LANGELLE PHOTOGRAPHY

Using the power of photojournalism to expose social, economic and ecological injustice

Posts tagged ‘Earth Day’

The show opened 3 April 2015.

struggle final show

Please come to this closing reception and gallery walk-through – refreshments include wine and hors d’oeuvres.

Struggles for Justice is the last show in the present gallery space.  The ¡Buen Vivir Gallery is moving to the first floor of the same location at 148 Elmwood Ave., in Buffalo’s Allentown. The Grand re-opening of the gallery will be on 7 August 2015 with a photo exhibit by Anne Petermann entitled Triumph Over Tragedy.

Anne Petermann is the Executive Director of Global Justice Ecology Project and the Coordinator of the international Campaign to STOP Genetically Engineered Trees.

 

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*9 Smurf Day_0870699-R1-E012

Earth First! and “Mud People” present a check to the 1990 Earth Day (Smurf Day) Committee in St. Louis, Missouri. Monsanto was the main sponsor of the event.

The action was the feature evening news story on a major television network affiliate in St. Louis with a reporter attempting to interview a mud person. An Earth First! “translator” fielded the reporter’s questions in English and then translated to the mud person in mud language; the mud person responded in mud language and then the Earth First! translator gave the answer to the reporter.

The above photo is part of Orin Langelle’s exhibit Struggles for Justice: Forests, Land and Human Rights  – Late 80s to Late 90s at Buffalo’s ¡Buen Vivir! Gallery in Buffalo, NY. The exhibit runs through 19 June 2015.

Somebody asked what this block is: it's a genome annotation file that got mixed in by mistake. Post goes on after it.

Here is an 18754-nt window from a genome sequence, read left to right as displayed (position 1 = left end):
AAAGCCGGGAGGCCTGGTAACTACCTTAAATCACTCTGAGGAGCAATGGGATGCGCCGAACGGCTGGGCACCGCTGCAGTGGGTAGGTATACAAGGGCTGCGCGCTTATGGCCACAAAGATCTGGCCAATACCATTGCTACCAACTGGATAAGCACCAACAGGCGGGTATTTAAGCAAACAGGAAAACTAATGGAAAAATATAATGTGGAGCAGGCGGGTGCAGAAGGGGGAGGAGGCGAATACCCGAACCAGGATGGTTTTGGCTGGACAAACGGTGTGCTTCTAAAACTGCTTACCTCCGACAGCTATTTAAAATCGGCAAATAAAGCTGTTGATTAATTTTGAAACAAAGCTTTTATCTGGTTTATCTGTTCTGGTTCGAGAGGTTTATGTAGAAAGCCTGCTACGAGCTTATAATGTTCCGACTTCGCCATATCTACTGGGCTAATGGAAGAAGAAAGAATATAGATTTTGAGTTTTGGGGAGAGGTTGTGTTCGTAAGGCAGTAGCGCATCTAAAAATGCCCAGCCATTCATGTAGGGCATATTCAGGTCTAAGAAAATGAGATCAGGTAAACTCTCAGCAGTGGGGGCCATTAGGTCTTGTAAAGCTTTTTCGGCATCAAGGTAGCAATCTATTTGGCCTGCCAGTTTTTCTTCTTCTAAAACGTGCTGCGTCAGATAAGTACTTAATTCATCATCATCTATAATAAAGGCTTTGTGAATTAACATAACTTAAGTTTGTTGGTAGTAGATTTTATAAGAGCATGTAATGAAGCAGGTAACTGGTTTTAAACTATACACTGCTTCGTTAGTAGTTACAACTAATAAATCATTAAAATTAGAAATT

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Struggles for Justice: late 1980’s to late 90’s

This Photo Essay was completed in February 2014 in LaBelle, FL – during LaBelle’s Annual Swamp cabbage Festival – for a presentation at a Organizers’ Conference in a nearby forest camp (and for the web). The essay has been edited to produce the Photo Exhibit Struggles For Justice: Forests, Land and Human Rights – Late 80s to Late 90s.

Most of the photographs in the old essay, like the one below, are now in the new exhibit.

Exhibit Online Now 

-*34 Tas takeover02990009“Ned Kelly Bushrangers” drop banner on Forestry Commission Tasmania in Tasmania, Australia.  (1992)

The First International Temperate Forest Conference took place in Tasmania around the time the photo was taken.  The conference led to the formation of the Native Forest Network.

 

All photographs are copyrighted by Langelle Photography (2014), all rights reserved. No photo can be used without the consent of Langelle Photography.  See Publishing and Acquisition Information.

Why Copyright?  One of the reasons I copyright my photographs is to track where these photos are being used in order to monitor the impact of my work and evaluate the effectiveness of Langelle Photography, a nonprofit organization.

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Source: SEVEN DAYS

POSTED BY KEN PICARD ON TUE, APR 22, 2014 AT 1:16 PM

PHOTO COURTESY OF ORIN LANGELLE A climber on crane protests the construction of a hydroelectric dam on the Winooski River in solidarity with Vermont's Abenaki tribe. (1992

PHOTO COURTESY OF ORIN LANGELLE
A climber on crane protests the construction of a hydroelectric dam on the Winooski River in solidarity with Vermont’s Abenaki tribe. (1992)

Green Mountain environmentalists, social activists and just folks interested in compelling images of the struggle for justice should check out the new photo essay released Tuesday by former Vermont photojournalist Orin Langelle. Titled “Defending Earth/Stopping Injustice — Struggles for Justice: late 1980s to late 90s,” the historical photos trace various ecological and social justice battles waged in North America, including several in Vermont.